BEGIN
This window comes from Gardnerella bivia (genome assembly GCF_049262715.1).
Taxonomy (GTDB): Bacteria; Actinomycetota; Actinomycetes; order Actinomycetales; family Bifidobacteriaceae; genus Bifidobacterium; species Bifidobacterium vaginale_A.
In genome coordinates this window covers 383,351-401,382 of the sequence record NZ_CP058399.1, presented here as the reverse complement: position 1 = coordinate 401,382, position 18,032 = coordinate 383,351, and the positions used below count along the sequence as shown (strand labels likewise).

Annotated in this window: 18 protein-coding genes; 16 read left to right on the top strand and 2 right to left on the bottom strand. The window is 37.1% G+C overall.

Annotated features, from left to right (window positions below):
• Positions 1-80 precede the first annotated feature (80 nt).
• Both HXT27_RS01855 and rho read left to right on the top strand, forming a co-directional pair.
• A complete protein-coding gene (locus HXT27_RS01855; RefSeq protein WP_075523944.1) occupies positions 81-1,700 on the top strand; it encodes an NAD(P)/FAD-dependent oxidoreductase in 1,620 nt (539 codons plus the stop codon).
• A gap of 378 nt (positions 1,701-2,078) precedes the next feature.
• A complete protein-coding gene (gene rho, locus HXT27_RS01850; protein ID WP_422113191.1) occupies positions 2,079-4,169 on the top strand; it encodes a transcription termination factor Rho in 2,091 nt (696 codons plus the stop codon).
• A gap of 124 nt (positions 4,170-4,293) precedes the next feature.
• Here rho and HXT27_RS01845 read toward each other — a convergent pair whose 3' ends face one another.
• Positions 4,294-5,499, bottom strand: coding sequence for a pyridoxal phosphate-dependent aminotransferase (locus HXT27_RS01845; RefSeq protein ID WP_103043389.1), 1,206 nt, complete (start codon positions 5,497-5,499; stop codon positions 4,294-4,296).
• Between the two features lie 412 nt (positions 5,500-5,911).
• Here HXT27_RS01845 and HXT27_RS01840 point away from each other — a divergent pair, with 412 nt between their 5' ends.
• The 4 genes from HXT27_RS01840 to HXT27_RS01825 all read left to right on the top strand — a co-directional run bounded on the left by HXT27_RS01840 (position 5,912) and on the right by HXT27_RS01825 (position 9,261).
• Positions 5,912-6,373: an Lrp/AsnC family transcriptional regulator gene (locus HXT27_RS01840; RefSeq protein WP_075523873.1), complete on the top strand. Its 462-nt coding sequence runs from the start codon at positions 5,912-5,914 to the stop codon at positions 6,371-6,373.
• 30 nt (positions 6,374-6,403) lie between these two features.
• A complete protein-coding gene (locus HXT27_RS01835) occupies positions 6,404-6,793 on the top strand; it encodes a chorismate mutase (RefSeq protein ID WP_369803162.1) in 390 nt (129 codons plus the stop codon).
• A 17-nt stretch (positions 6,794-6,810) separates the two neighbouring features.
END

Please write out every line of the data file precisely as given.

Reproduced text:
This window comes from Gardnerella bivia (genome assembly GCF_049262715.1).
Taxonomy (GTDB): Bacteria; Actinomycetota; Actinomycetes; order Actinomycetales; family Bifidobacteriaceae; genus Bifidobacterium; species Bifidobacterium vaginale_A.
In genome coordinates this window covers 383,351-401,382 of the sequence record NZ_CP058399.1, presented here as the reverse complement: position 1 = coordinate 401,382, position 18,032 = coordinate 383,351, and the positions used below count along the sequence as shown (strand labels likewise).

Annotated in this window: 18 protein-coding genes; 16 read left to right on the top strand and 2 right to left on the bottom strand. The window is 37.1% G+C overall.

Annotated features, from left to right (window positions below):
• Positions 1-80 precede the first annotated feature (80 nt).
• Both HXT27_RS01855 and rho read left to right on the top strand, forming a co-directional pair.
• A complete protein-coding gene (locus HXT27_RS01855; RefSeq protein WP_075523944.1) occupies positions 81-1,700 on the top strand; it encodes an NAD(P)/FAD-dependent oxidoreductase in 1,620 nt (539 codons plus the stop codon).
• A gap of 378 nt (positions 1,701-2,078) precedes the next feature.
• A complete protein-coding gene (gene rho, locus HXT27_RS01850; protein ID WP_422113191.1) occupies positions 2,079-4,169 on the top strand; it encodes a transcription termination factor Rho in 2,091 nt (696 codons plus the stop codon).
• A gap of 124 nt (positions 4,170-4,293) precedes the next feature.
• Here rho and HXT27_RS01845 read toward each other — a convergent pair whose 3' ends face one another.
• Positions 4,294-5,499, bottom strand: coding sequence for a pyridoxal phosphate-dependent aminotransferase (locus HXT27_RS01845; RefSeq protein ID WP_103043389.1), 1,206 nt, complete (start codon positions 5,497-5,499; stop codon positions 4,294-4,296).
• Between the two features lie 412 nt (positions 5,500-5,911).
• Here HXT27_RS01845 and HXT27_RS01840 point away from each other — a divergent pair, with 412 nt between their 5' ends.
• The 4 genes from HXT27_RS01840 to HXT27_RS01825 all read left to right on the top strand — a co-directional run bounded on the left by HXT27_RS01840 (position 5,912) and on the right by HXT27_RS01825 (position 9,261).
• Positions 5,912-6,373: an Lrp/AsnC family transcriptional regulator gene (locus HXT27_RS01840; RefSeq protein WP_075523873.1), complete on the top strand. Its 462-nt coding sequence runs from the start codon at positions 5,912-5,914 to the stop codon at positions 6,371-6,373.
• 30 nt (positions 6,374-6,403) lie between these two features.
• A complete protein-coding gene (locus HXT27_RS01835) occupies positions 6,404-6,793 on the top strand; it encodes a chorismate mutase (RefSeq protein ID WP_369803162.1) in 390 nt (129 codons plus the stop codon).
• A 17-nt stretch (positions 6,794-6,810) separates the two neighbouring features.